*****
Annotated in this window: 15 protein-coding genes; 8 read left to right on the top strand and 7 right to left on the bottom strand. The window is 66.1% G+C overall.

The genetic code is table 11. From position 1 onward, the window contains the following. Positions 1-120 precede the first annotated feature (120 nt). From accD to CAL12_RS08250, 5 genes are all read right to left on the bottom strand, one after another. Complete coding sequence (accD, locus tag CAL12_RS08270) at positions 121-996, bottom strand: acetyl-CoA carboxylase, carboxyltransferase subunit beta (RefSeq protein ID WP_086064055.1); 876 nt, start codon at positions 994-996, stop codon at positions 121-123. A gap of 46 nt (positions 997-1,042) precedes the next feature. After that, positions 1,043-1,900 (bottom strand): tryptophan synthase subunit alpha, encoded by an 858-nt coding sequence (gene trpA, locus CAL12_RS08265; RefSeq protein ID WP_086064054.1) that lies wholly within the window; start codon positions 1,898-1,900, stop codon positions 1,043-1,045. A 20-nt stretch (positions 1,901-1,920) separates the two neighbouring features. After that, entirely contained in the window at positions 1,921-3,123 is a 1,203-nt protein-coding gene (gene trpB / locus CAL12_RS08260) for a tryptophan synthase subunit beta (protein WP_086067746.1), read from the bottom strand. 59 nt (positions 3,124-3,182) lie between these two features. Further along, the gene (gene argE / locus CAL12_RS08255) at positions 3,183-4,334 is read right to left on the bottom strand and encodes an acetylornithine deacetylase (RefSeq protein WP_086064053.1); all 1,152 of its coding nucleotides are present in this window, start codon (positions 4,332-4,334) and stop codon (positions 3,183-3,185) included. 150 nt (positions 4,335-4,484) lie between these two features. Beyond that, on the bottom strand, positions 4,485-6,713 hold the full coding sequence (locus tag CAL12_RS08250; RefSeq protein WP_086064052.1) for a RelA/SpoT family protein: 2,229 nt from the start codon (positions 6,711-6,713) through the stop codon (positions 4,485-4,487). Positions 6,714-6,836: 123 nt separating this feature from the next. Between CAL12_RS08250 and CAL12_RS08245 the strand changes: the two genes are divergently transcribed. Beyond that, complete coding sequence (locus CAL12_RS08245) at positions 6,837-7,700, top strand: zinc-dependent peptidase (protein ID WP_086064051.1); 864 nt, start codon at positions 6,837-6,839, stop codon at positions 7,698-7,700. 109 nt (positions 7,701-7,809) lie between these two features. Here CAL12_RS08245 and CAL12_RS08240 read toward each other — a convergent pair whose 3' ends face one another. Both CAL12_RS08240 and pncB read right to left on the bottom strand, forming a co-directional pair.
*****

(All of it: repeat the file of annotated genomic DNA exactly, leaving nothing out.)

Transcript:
Annotated in this window: 15 protein-coding genes; 8 read left to right on the top strand and 7 right to left on the bottom strand. The window is 66.1% G+C overall.

The genetic code is table 11. From position 1 onward, the window contains the following. Positions 1-120 precede the first annotated feature (120 nt). From accD to CAL12_RS08250, 5 genes are all read right to left on the bottom strand, one after another. Complete coding sequence (accD, locus tag CAL12_RS08270) at positions 121-996, bottom strand: acetyl-CoA carboxylase, carboxyltransferase subunit beta (RefSeq protein ID WP_086064055.1); 876 nt, start codon at positions 994-996, stop codon at positions 121-123. A gap of 46 nt (positions 997-1,042) precedes the next feature. After that, positions 1,043-1,900 (bottom strand): tryptophan synthase subunit alpha, encoded by an 858-nt coding sequence (gene trpA, locus CAL12_RS08265; RefSeq protein ID WP_086064054.1) that lies wholly within the window; start codon positions 1,898-1,900, stop codon positions 1,043-1,045. A 20-nt stretch (positions 1,901-1,920) separates the two neighbouring features. After that, entirely contained in the window at positions 1,921-3,123 is a 1,203-nt protein-coding gene (gene trpB / locus CAL12_RS08260) for a tryptophan synthase subunit beta (protein WP_086067746.1), read from the bottom strand. 59 nt (positions 3,124-3,182) lie between these two features. Further along, the gene (gene argE / locus CAL12_RS08255) at positions 3,183-4,334 is read right to left on the bottom strand and encodes an acetylornithine deacetylase (RefSeq protein WP_086064053.1); all 1,152 of its coding nucleotides are present in this window, start codon (positions 4,332-4,334) and stop codon (positions 3,183-3,185) included. 150 nt (positions 4,335-4,484) lie between these two features. Beyond that, on the bottom strand, positions 4,485-6,713 hold the full coding sequence (locus tag CAL12_RS08250; RefSeq protein WP_086064052.1) for a RelA/SpoT family protein: 2,229 nt from the start codon (positions 6,711-6,713) through the stop codon (positions 4,485-4,487). Positions 6,714-6,836: 123 nt separating this feature from the next. Between CAL12_RS08250 and CAL12_RS08245 the strand changes: the two genes are divergently transcribed. Beyond that, complete coding sequence (locus CAL12_RS08245) at positions 6,837-7,700, top strand: zinc-dependent peptidase (protein ID WP_086064051.1); 864 nt, start codon at positions 6,837-6,839, stop codon at positions 7,698-7,700. 109 nt (positions 7,701-7,809) lie between these two features. Here CAL12_RS08245 and CAL12_RS08240 read toward each other — a convergent pair whose 3' ends face one another. Both CAL12_RS08240 and pncB read right to left on the bottom strand, forming a co-directional pair.